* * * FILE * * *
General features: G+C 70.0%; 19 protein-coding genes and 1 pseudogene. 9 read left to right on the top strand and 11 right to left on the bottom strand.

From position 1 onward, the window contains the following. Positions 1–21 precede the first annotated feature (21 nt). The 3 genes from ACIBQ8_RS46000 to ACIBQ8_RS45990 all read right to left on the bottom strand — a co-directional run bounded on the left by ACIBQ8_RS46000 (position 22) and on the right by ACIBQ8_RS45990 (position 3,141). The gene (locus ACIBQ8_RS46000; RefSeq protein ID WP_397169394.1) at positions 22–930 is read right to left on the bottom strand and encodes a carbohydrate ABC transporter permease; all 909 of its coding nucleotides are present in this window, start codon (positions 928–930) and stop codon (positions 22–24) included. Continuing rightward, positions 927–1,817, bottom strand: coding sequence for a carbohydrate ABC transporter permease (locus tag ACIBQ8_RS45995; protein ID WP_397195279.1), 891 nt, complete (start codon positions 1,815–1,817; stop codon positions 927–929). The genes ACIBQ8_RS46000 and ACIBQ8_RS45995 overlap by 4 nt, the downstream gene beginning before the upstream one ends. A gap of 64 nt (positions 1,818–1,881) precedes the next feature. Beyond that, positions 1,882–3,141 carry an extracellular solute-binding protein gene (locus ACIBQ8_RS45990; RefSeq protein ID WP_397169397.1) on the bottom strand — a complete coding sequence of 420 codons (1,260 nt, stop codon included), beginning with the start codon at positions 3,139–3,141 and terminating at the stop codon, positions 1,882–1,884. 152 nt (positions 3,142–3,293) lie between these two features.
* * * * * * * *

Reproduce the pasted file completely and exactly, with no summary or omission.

General features: G+C 70.0%; 19 protein-coding genes and 1 pseudogene. 9 read left to right on the top strand and 11 right to left on the bottom strand.

From position 1 onward, the window contains the following. Positions 1–21 precede the first annotated feature (21 nt). The 3 genes from ACIBQ8_RS46000 to ACIBQ8_RS45990 all read right to left on the bottom strand — a co-directional run bounded on the left by ACIBQ8_RS46000 (position 22) and on the right by ACIBQ8_RS45990 (position 3,141). The gene (locus ACIBQ8_RS46000; RefSeq protein ID WP_397169394.1) at positions 22–930 is read right to left on the bottom strand and encodes a carbohydrate ABC transporter permease; all 909 of its coding nucleotides are present in this window, start codon (positions 928–930) and stop codon (positions 22–24) included. Continuing rightward, positions 927–1,817, bottom strand: coding sequence for a carbohydrate ABC transporter permease (locus tag ACIBQ8_RS45995; protein ID WP_397195279.1), 891 nt, complete (start codon positions 1,815–1,817; stop codon positions 927–929). The genes ACIBQ8_RS46000 and ACIBQ8_RS45995 overlap by 4 nt, the downstream gene beginning before the upstream one ends. A gap of 64 nt (positions 1,818–1,881) precedes the next feature. Beyond that, positions 1,882–3,141 carry an extracellular solute-binding protein gene (locus ACIBQ8_RS45990; RefSeq protein ID WP_397169397.1) on the bottom strand — a complete coding sequence of 420 codons (1,260 nt, stop codon included), beginning with the start codon at positions 3,139–3,141 and terminating at the stop codon, positions 1,882–1,884. 152 nt (positions 3,142–3,293) lie between these two features.